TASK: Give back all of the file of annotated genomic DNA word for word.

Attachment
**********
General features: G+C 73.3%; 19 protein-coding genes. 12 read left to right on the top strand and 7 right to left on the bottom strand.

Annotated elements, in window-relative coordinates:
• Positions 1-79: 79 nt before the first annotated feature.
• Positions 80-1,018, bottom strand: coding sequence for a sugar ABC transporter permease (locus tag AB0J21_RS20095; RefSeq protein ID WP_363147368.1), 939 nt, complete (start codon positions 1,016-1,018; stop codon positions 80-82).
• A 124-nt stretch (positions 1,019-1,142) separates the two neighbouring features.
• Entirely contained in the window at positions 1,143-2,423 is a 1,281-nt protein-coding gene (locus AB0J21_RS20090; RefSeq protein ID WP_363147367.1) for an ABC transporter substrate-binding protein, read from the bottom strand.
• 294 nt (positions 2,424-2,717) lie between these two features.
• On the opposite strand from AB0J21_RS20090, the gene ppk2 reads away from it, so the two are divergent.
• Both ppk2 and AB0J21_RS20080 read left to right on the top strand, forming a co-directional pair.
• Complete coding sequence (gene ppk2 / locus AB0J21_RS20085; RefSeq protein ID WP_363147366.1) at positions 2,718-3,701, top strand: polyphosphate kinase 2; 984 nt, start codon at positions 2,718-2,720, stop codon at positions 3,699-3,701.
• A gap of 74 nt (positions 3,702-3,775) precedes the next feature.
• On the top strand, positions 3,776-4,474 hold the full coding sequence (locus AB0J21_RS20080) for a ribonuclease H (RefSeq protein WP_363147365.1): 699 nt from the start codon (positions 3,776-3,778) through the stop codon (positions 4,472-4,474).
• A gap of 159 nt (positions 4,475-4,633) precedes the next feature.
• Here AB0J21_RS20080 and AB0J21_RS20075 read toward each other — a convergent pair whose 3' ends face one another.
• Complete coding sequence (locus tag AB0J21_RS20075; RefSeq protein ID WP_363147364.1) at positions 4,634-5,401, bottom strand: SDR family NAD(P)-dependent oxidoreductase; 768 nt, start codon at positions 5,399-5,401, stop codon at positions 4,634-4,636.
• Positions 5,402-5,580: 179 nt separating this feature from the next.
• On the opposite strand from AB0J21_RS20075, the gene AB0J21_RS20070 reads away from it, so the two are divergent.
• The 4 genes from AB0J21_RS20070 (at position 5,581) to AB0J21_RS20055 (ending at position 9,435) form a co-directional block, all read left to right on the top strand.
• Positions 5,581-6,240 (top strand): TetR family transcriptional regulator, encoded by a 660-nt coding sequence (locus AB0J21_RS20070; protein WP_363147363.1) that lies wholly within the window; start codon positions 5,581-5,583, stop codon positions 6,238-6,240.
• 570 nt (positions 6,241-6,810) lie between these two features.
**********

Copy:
General features: G+C 73.3%; 19 protein-coding genes. 12 read left to right on the top strand and 7 right to left on the bottom strand.

Annotated elements, in window-relative coordinates:
• Positions 1-79: 79 nt before the first annotated feature.
• Positions 80-1,018, bottom strand: coding sequence for a sugar ABC transporter permease (locus tag AB0J21_RS20095; RefSeq protein ID WP_363147368.1), 939 nt, complete (start codon positions 1,016-1,018; stop codon positions 80-82).
• A 124-nt stretch (positions 1,019-1,142) separates the two neighbouring features.
• Entirely contained in the window at positions 1,143-2,423 is a 1,281-nt protein-coding gene (locus AB0J21_RS20090; RefSeq protein ID WP_363147367.1) for an ABC transporter substrate-binding protein, read from the bottom strand.
• 294 nt (positions 2,424-2,717) lie between these two features.
• On the opposite strand from AB0J21_RS20090, the gene ppk2 reads away from it, so the two are divergent.
• Both ppk2 and AB0J21_RS20080 read left to right on the top strand, forming a co-directional pair.
• Complete coding sequence (gene ppk2 / locus AB0J21_RS20085; RefSeq protein ID WP_363147366.1) at positions 2,718-3,701, top strand: polyphosphate kinase 2; 984 nt, start codon at positions 2,718-2,720, stop codon at positions 3,699-3,701.
• A gap of 74 nt (positions 3,702-3,775) precedes the next feature.
• On the top strand, positions 3,776-4,474 hold the full coding sequence (locus AB0J21_RS20080) for a ribonuclease H (RefSeq protein WP_363147365.1): 699 nt from the start codon (positions 3,776-3,778) through the stop codon (positions 4,472-4,474).
• A gap of 159 nt (positions 4,475-4,633) precedes the next feature.
• Here AB0J21_RS20080 and AB0J21_RS20075 read toward each other — a convergent pair whose 3' ends face one another.
• Complete coding sequence (locus tag AB0J21_RS20075; RefSeq protein ID WP_363147364.1) at positions 4,634-5,401, bottom strand: SDR family NAD(P)-dependent oxidoreductase; 768 nt, start codon at positions 5,399-5,401, stop codon at positions 4,634-4,636.
• Positions 5,402-5,580: 179 nt separating this feature from the next.
• On the opposite strand from AB0J21_RS20075, the gene AB0J21_RS20070 reads away from it, so the two are divergent.
• The 4 genes from AB0J21_RS20070 (at position 5,581) to AB0J21_RS20055 (ending at position 9,435) form a co-directional block, all read left to right on the top strand.
• Positions 5,581-6,240 (top strand): TetR family transcriptional regulator, encoded by a 660-nt coding sequence (locus AB0J21_RS20070; protein WP_363147363.1) that lies wholly within the window; start codon positions 5,581-5,583, stop codon positions 6,238-6,240.
• 570 nt (positions 6,241-6,810) lie between these two features.